Hiring people is one of the most important things that leaders do. Period. Your legacy is established by the people you hire and develop. It’s easiest to develop people with great potential, and the best way to find people with great potential is to intelligently ask questions and think about their answers!
Great interview questions do two things:
1. Eliminate those candidates who are not good fits for the role
2. Highlight those candidates who are exceptionally right for the role
Below are some effective questions (in no particular order or grouping), and why you are asking them. Be sure you understand the why of a question, so you know how to evaluate the candidate’s responses. If you are interviewing more than one person for a position, ask the same questions of both to be able to make comparisons.
|Question||What You Aim to Learn|
|How did you prepare yourself for this interview?||Much better question than “What do you know about our company/our department?” – You will get better insights into how they prepare for any significant update or conversation.|
|On a scale of 1 to 10 (10 being perfect), how would you rate yourself on _____, and why? Follow up their response with “What would it take for you to be [add 1 to their answer]?”||Gets at self-awareness, willingness to be self-critical, sense of confidence. Pick a strength area that is relevant to the position.|
|I’m going to outline a real situation we’ve had here, and then I’d like you to act as an outside consultant. [Give a short summary of a real world problem situation, something relevant to the position. Change names to protect the guilty.] So what would you advise ___ to do next?||See if they take notes, or make efforts to structure the situation into key points. Do they ask you any follow-up or clarifying questions (and are they insightful questions)? Do they seem to enjoy the “let’s make this better” opportunity? Is their recommended approach one of engagement and communication, or pushing the problem away?|
|Tell me about when you____. Pick something that stood out to you on the resume]||Broad, unstructured question. Gives you a sense of how they communicate – is their response cogent, organized? Do they relay information about the value of people, deliverables, or challenges and how they were met?|
|What was the first job you had, and what did you learn from it?||Provides insight about work ethic. Do they tell you about paper routes or babysitting jobs?|
|Tell me about a time when you did _______. How did you do it, and what were the results? [Pick something that matches the work that’s significant for this role, and/or something our group aims to do better at in the future.]||Past performance gives clues to operating approach, how they learn, what they’re capable of, and possible needs for coaching or help. Since this is an open question, watch for how they structure their communication/response.|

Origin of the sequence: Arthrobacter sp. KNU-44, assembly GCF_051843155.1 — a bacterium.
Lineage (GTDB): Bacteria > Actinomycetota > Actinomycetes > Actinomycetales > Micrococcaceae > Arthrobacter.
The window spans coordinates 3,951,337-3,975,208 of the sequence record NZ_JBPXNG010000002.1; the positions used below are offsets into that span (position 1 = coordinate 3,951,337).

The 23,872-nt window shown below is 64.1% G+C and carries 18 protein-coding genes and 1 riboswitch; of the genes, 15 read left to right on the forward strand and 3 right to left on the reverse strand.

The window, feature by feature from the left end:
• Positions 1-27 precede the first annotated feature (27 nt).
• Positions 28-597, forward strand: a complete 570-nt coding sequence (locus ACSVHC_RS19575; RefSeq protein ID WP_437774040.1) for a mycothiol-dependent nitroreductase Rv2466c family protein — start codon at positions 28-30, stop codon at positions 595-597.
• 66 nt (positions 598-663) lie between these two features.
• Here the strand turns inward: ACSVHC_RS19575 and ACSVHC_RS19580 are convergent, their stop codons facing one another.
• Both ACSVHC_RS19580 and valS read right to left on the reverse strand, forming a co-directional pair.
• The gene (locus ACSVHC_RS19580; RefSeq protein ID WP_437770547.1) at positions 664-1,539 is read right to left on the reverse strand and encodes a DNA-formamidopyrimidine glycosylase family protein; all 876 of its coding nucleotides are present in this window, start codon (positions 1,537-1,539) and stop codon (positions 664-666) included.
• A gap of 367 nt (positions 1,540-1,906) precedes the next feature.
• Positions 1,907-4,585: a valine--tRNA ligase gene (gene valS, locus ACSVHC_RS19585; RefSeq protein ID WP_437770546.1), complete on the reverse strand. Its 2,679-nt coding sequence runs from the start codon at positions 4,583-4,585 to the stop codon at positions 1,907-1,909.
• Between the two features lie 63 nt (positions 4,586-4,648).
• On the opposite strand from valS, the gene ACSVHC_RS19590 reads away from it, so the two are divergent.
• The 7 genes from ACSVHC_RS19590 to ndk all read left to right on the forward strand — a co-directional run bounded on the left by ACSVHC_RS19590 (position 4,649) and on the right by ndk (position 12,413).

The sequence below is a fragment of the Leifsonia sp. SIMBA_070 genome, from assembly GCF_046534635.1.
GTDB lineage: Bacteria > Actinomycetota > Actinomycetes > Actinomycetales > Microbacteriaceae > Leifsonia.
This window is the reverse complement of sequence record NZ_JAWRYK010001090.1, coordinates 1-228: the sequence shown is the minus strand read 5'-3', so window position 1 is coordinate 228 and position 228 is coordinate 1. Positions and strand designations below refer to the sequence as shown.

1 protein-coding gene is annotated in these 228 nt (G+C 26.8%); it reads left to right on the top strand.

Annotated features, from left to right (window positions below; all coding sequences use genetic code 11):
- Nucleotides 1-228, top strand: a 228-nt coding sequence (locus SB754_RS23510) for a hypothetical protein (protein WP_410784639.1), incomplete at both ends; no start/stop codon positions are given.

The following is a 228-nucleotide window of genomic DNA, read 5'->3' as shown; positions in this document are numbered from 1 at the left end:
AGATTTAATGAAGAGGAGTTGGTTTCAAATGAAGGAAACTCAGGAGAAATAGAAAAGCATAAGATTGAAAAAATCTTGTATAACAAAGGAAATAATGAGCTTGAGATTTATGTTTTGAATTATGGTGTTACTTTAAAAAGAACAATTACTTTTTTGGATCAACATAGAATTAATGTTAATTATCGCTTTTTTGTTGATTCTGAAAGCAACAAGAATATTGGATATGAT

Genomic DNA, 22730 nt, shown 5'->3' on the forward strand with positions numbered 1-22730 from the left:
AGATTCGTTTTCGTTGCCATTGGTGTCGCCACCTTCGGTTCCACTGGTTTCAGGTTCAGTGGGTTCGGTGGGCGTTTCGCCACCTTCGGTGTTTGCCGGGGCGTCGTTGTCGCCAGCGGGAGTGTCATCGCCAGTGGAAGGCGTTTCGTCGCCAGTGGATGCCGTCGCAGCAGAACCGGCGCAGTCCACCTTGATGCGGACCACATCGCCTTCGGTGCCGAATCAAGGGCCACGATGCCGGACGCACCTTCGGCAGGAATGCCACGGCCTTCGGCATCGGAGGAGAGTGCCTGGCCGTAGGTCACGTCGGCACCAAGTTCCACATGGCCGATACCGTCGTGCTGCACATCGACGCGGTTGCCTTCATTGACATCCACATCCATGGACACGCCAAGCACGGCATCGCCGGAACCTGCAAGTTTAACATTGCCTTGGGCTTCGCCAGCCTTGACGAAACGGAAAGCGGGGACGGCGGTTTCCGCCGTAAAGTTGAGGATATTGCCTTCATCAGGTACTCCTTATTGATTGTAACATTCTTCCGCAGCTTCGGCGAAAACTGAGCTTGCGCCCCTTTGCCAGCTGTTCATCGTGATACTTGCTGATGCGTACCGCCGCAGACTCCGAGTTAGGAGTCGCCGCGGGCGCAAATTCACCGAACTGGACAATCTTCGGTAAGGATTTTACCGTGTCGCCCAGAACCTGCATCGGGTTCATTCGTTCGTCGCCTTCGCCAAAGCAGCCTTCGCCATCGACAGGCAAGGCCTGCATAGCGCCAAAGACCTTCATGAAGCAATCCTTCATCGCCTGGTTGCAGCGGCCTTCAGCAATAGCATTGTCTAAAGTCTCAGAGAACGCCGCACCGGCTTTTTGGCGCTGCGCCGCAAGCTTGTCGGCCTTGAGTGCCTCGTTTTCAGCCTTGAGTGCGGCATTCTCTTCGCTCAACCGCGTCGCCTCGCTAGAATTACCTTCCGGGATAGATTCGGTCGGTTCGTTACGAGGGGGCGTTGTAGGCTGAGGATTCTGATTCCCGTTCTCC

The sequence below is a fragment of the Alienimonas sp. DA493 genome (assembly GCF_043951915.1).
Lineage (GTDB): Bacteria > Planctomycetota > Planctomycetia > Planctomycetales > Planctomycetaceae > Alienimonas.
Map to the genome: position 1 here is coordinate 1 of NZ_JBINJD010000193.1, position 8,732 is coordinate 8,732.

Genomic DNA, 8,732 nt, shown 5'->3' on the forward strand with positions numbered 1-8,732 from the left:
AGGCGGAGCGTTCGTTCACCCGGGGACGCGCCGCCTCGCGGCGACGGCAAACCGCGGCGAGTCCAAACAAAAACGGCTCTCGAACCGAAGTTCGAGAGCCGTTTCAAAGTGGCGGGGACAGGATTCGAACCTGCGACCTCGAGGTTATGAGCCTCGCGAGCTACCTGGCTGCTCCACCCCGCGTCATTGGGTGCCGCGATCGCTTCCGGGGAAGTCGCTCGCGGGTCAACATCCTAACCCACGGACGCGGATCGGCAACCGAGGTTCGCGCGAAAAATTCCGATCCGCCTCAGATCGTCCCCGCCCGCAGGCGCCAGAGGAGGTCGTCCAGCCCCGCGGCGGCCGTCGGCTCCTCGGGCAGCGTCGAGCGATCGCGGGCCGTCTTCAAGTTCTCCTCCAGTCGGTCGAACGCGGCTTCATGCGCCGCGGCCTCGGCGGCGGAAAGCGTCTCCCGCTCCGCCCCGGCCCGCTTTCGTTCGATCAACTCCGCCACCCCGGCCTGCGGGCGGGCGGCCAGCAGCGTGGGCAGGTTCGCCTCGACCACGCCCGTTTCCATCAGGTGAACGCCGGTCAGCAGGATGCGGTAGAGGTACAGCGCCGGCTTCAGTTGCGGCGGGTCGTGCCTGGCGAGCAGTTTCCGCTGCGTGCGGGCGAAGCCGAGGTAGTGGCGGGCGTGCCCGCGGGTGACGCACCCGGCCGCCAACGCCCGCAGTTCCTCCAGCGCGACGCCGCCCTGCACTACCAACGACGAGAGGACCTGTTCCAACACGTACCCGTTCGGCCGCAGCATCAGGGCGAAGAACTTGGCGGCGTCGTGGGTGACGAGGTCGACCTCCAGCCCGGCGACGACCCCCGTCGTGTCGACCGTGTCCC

|Tell me a story about a time when you failed to meet someone’s expectations.||Real issue here: What did they learn or do differently next time? How do they handle awkward situations?|
|What where the qualities of the best person you ever worked for? The worst?||How do they view others and themselves in relationship to others? How to do they respond to authority?|
|What are the biggest challenges facing [people in roles like the one you’re interviewing for] today?||Do they think broadly? Can they articulate a few points? Do they ask any follow-up questions for your insights?|
|If I were to speak to your current/last supervisor, what would she say were the things you got better at over time? And what would she say were your core strengths?||Instead of asking directly, “What are your strengths?” we have observed you get more realistic answers by asking, “What do others see as your strengths?”.|
|For managers and project leaders: Tell me about an important assignment or task that you delegated. How did you ensure it would be completed successfully?||Gives insights into how they supervise others or work with peers.|
|How do you go about establishing a new working relationship?||Very common issue: You have someone new to work with on a project. Their response to this question gives you insights into working style and preferred communication approaches.|
|If you could ask me only two things about [company/me/our group/this position], what would they be, and why?||No wrong answers here, but how they answer tells you what might be top of mind. Also, do they ask broad or narrow questions?|
|What business news have you been following lately?||Do they mention anything specific about your company, your industry, key issues that are related? Gives you a sense of preparedness for this interview, too.|
|What’s the latest book you read, and what did you like or learn from it?[Alternative: which blogs do you follow, and why?]||Especially in leadership roles, successful people are readers. Sometimes this question gives you insights into hobbies or passions outside of the job.|
|What are you qualified to teach others about _____ [technical knowledge/expertise]?||Being able to teach others is a higher skill level than just executing on your own.|
Yes, this takes a little work up front. Yes, you will need to take some notes. But, you aren’t afraid of a little work if you find a great candidate, are you?
Two other suggestions:
- Scan resumes in advance, highlight key things that stand out to you. Don’t read the resume in front of them.
- A tip on checking references: Many companies don’t let people say much about past employees. Here’s a good question to ask: “Is this person eligible for rehire?” If there was a big problem, you will surface it.
What are your best interview questions? What tips do you have for others?